Martial Arts Warm Up and Stretch
Before engaging in an intense martial arts workout, it’s a good idea to start the process with a martial arts warm up that increases blood flow to the muscles of the legs, core, and lower body. This video takes participants through a martial arts stretching workout that optimizes the targeted resistance of the Kbands in order to activate the muscles and stretch and loosen the ligaments of the hips and legs.
This exercise can benefit both children and adults, and it works equally well for both beginners and advanced practitioners. Like any effective martial arts stretching routine, this set of moves will be built around standard kicks and stances that are essential to balance and coordination.
The first section of the routine will focus on martial arts stretch moves that can be completed with no added resistance from a standing or sitting position. The second half of the video will demonstrate how to attach the resistance bands and continue the martial arts warm up using more dynamic moves and kicks.
This workout requires very little equipment, only suitable floor space, proper clothing, and a set of Kbands Leg Resistance Bands for each participant. Engage in these moves before beginning a high intensity martial arts workout involving cardio, strength training, skill development or any other aspect of martial arts practice.
Martial Arts Stretching: Un-resisted Stretch and Warm Up Moves
As participants begin this routine, they can attach the Kbands straps around the upper legs and secure them, leaving the resistance bands to the side for the time being. To warm up the muscles and allow the blood to start flowing, participants can jog lightly around the room, swing the legs dynamically at the hip, or simply walk, jump, and practice a few standard kicking moves.
When the lower body feels activated and limber, the first gentle martial arts stretching moves can be used to engage the hamstrings and ligaments of the hip and groin. Participants can plant the feet wide and drop into a crouching position, bending the knee and centering the body over the right foot and then the left.
While shifting from one hip to another, students will have one knee bent and the other leg extended. Pressure can be applied to the straight leg for at least ten seconds at a time.
For the next move in the martial arts warm up, students can sit on the floor and extend one leg forward with the knee straight. The other leg can be bent at the knee, with the foot against the straight leg. Students can lean as far as possible over the straight leg, lowering the chest to the knee. Each leg can be held in this stretch for ten seconds.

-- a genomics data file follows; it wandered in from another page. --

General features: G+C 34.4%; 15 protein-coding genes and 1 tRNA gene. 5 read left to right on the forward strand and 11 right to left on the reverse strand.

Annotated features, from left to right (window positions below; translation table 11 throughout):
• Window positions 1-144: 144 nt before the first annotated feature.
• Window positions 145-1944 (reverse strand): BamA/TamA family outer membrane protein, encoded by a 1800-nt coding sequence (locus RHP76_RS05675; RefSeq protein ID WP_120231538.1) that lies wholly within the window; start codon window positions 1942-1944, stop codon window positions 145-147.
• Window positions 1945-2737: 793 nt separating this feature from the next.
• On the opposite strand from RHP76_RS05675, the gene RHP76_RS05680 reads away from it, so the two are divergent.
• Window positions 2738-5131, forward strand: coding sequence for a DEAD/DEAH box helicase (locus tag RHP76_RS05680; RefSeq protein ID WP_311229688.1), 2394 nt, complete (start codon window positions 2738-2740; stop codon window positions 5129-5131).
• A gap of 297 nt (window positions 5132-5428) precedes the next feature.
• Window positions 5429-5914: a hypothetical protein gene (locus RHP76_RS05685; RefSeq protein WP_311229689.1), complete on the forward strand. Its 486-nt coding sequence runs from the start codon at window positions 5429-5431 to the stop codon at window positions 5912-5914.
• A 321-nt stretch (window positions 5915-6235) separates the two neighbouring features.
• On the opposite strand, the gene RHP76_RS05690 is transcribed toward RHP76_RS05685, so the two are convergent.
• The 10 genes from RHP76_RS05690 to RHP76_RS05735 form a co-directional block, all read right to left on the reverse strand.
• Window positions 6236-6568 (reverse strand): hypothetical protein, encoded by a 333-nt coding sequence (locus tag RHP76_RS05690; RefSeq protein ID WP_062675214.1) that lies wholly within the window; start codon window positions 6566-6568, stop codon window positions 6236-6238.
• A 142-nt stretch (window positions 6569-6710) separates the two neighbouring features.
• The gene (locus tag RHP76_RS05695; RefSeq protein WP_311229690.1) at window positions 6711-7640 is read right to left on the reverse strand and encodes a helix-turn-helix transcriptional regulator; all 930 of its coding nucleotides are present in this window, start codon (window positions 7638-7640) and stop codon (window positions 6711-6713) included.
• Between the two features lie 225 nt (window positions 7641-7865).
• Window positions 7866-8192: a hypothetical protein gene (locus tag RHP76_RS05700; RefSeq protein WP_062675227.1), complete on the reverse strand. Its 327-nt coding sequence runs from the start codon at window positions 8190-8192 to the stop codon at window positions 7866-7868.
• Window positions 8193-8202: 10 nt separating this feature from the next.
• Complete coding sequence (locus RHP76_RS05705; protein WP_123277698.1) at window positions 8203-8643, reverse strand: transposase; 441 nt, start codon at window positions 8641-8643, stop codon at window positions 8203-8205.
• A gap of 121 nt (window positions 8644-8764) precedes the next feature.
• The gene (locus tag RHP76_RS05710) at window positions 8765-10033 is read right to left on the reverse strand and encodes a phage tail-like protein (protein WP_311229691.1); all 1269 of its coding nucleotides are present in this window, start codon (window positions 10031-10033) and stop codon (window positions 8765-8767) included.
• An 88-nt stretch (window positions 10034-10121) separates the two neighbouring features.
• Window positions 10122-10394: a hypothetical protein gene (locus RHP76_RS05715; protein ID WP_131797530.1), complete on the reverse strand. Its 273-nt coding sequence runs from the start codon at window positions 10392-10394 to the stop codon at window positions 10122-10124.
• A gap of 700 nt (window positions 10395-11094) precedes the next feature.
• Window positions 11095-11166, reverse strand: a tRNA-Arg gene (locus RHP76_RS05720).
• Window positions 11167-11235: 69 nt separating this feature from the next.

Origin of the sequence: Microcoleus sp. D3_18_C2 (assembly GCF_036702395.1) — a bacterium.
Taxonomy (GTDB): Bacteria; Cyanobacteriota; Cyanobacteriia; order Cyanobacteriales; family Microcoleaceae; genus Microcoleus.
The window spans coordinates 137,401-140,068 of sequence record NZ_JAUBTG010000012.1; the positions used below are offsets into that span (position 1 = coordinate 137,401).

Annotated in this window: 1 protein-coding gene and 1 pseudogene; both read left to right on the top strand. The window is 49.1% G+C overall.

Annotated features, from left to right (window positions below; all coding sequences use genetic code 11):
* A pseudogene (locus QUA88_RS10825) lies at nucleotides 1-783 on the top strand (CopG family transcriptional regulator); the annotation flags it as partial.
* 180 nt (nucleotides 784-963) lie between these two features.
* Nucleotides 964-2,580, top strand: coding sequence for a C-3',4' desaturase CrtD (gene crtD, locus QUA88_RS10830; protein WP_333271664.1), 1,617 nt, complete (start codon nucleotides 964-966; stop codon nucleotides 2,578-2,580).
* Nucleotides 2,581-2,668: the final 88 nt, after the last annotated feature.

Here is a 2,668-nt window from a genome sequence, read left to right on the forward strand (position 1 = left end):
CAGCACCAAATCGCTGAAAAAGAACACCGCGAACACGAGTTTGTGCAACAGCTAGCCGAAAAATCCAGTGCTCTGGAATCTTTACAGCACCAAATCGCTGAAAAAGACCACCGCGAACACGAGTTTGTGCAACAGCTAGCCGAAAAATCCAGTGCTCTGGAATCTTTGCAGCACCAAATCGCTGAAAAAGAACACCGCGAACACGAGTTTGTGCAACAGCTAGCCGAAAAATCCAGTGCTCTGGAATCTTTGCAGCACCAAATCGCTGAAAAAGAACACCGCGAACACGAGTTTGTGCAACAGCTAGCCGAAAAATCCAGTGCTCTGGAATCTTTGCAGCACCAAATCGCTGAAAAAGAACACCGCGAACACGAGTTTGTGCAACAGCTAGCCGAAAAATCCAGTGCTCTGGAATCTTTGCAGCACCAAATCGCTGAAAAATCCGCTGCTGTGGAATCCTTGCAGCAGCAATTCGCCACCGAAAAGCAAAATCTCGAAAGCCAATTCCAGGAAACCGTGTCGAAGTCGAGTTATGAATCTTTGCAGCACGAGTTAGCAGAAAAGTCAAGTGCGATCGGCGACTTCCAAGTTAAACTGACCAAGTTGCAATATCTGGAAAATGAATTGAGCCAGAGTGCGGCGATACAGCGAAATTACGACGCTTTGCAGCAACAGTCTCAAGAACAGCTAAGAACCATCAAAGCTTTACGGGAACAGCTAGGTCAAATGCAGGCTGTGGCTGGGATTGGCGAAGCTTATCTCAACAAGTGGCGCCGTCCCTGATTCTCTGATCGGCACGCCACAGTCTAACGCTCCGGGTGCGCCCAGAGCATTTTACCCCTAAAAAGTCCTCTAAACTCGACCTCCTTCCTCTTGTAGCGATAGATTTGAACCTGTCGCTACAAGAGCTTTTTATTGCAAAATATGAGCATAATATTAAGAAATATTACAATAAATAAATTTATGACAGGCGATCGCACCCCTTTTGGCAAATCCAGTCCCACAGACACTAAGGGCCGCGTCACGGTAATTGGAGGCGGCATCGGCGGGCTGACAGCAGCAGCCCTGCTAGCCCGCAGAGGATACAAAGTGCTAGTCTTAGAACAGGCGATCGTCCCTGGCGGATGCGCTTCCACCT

Next, students can stand up and engage in some dynamic martial arts stretch moves. These kicks will stretch and loosen the hamstrings and lower back. Students can adopt a front-facing stance with the arms up and bent at elbows. One foot will stay planted, and the other will swing from behind in a high, controlled kick motion with a straight knee. Students can complete ten of these kicks on each side.
For the next move, participants will grab the wall. With one leg planted, students will swing the other leg back behind the body from the hip ten times per side. This martial arts stretch will focus on limbering the joints and ligaments of the hip.
Next, students will return to a seated position and extend the feet wide to the sides. With a straight leg, students will lean down over one leg and then the other. Then they will lean forward, always being careful to keep the stretching sensation in the legs, not the lower back.
This un-resisted portion of the martial arts stretching exercise will end with a series of squat kicks. Participants can plant the feet and bend at the knees before standing back up and delivering a series of front kicks on the right and then the left.
Martial Arts Stretching Exercise: Resisted Kicks
At this point, martial arts practitioners can attach the Kbands Resistance Bands to the straps and begin the dynamic portion of the martial arts warm up and stretching drill. With bands in place, students can begin with ten rounds of the front swing kick. After adopting a front-facing stance, students can plant one foot and swing forward with the other. The kick should stay high and the knee should stay straight for maximum advantage.
Next, users can move on to the resisted version of the side swing kick. With the hands placed against the wall, one foot can stay planted while the other one rises in the form of a swinging kick behind the body. Students can complete ten repetitions of this move before moving onto the final dynamic kick on the martial arts warm up sequence.
The final kick in the martial arts stretching series will be a resisted version of the standard squat kick. As described earlier, students will plant the feet wide and drop down into a squat before straightening back out and delivering a front kick that works against the resistance of the bands. This kick should be delivered with a straight knee and should come from the hip. During the squat motion, the center of gravity should not drop too deeply toward the floor, since this can place a strain on the knees—the squat should be just deep enough to loosen and limber up the hamstrings and hip flexors. This final kick can be repeated ten times, just like the other two kicks in the series.
Martial Arts Stretching and Warm Up: Final Notes
If students and practitioners find a few minutes to execute this entire sequence before launching into the rest of an intense training routine, they’ll feel better prepared and get more out each minute of the session. For more marital arts training videos and tutorials, users can explore the martial arts training section of KbandsTraining.com.
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